Feb 07, 2010 News
By Dale Andrews
If authorities had heeded the order issued by then Minister of Home Affairs, Gail Teixeira, in 2006, Friday morning’s double homicide at the Georgetown Prison might have been avoided.
This is the view of both current and former inmates, who are convinced that the state must take responsibility for the deaths of murder accused Solomon Blackman and Dawan Singh.
Blackman was allegedly beaten to death by fellow remand prisoners after he had bludgeoned Singh to death while they were being housed in the capital section of the Camp Street facility.
This newspaper was reliably informed that following a mini riot in the prison in 2006, the then Home Affairs Minister, Gail Teixeira, had recommended that Blackman be sent to the mental hospital in Berbice.
This was after prisoners had complained at a meeting with the government official about the threat he posed to their safety. Several other concerns were raised at that meeting that would make life less difficult for the inmates, and reduce the threat of further riots.
“They knew they had a psycho like Solomon who trips and beat up Prison Officers,” said former treason accused Mark Benschop, who spent five years in the Camp Street Prison.
He said that Blackman was placed in the same division with him and he was the person who had raised the issue with the former Home Affairs Minister.
But of course Blackman was never removed from the Camp Street Prison.
Prisoner Blackman was charged for murder committed on two policemen on 2004-03-01. On admission his age was recorded as 34 years. Prisoner Blackman was unstable having been deemed to be of unsound mind, the records stated.
Recently, due to persistent medical treatment he showed some improvement. Consequently, he was removed from the Social Division and allowed to live and mix with the general population.
“Which doctor gave the okay that he had improved? The prison officials took it upon themselves to put him there. He was not seeing any doctor,” an inmate told this newspaper.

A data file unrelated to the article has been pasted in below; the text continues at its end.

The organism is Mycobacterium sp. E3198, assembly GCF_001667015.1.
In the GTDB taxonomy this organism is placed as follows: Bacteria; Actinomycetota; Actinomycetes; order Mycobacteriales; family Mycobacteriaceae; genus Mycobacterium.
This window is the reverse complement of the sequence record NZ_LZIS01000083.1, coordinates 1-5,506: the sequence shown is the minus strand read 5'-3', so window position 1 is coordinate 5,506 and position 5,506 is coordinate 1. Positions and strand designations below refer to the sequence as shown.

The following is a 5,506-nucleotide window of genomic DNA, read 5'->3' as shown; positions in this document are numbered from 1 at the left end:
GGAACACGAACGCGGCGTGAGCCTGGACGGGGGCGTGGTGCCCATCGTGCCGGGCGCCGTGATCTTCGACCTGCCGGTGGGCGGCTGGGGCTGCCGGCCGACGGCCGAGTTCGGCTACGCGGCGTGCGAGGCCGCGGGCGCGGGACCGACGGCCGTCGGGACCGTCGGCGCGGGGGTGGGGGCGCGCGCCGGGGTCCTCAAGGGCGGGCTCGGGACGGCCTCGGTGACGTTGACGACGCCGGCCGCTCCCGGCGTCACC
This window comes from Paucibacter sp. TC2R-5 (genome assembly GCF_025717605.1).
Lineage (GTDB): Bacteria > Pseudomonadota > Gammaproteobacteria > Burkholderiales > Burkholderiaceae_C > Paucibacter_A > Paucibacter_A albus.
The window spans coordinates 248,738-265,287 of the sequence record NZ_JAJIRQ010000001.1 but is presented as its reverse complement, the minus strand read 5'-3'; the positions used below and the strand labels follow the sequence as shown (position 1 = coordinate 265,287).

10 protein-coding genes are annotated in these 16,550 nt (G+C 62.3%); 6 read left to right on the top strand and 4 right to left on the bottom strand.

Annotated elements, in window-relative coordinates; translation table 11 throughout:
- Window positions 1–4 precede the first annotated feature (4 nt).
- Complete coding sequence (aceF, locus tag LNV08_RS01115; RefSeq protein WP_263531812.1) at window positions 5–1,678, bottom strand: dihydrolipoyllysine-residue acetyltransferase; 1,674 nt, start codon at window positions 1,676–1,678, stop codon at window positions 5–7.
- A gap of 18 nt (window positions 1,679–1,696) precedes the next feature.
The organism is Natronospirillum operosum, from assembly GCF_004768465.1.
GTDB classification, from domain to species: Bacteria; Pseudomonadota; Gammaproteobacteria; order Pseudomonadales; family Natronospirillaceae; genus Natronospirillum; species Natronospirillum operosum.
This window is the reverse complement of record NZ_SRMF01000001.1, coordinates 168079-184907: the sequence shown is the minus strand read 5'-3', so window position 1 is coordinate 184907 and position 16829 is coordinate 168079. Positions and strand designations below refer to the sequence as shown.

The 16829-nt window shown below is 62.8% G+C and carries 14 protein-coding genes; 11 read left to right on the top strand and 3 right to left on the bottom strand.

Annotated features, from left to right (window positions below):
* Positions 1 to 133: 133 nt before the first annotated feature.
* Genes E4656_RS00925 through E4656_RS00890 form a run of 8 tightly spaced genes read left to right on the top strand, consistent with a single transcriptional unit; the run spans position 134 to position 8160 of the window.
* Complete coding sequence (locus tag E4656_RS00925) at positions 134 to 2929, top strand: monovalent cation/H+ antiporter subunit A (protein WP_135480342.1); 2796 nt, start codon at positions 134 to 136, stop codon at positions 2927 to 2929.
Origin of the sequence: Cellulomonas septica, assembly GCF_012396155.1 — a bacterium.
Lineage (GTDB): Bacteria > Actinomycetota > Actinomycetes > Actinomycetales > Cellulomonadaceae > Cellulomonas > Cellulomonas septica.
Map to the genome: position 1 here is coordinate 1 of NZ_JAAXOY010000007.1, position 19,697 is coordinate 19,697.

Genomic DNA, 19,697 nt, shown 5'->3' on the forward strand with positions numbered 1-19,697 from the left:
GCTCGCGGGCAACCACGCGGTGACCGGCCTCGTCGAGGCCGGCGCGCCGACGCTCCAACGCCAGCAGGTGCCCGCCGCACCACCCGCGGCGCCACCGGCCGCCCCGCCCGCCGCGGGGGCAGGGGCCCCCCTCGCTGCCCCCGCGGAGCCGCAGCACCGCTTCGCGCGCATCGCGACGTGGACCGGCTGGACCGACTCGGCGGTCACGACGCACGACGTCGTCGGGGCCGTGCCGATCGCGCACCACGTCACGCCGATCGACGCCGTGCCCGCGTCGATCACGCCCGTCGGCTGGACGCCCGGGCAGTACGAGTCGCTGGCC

Blackman’s mental instability was given as the reason for the delay in the Preliminary Inquiry into his murder charge.
Since being charged, Blackman had appeared before three Magistrates, beginning with Magistrate Adrian Thompson, then to Magistrate Gordon Gilhuys and finally now Magistrate Nigel Hawke. Still the preliminary inquiry (PI) has not been completed.
Initially it was reported that the delay was stemming from the police not taking the accused to court on several occasions. According to a source, on most occasions when the accused was taken to court, he was not in the proper mental state to appear before the Magistrate.
“Sometimes he could not be brought from the prison because of his mental state. Sometimes they actually got him from the prison and he would hold on to the bars downstairs at the court lock-ups and would refuse to move,” the source told this newspaper.
“He had very good size (was strongly built) and he behaved very badly so very often even if he went into the courtroom, the Magistrate ordered him out and nothing got going because of his general mental instability,” the source added.
Last Friday was not the first time Blackman attacked fellow inmates. From all appearances, prison authorities adopt a hands-off approach when it comes to violence among the inmates.
The current inmate told Kaieteur News that on Friday morning, prison officials took their own time in responding to alarms raised by the other inmates when Blackman was assaulting Singh.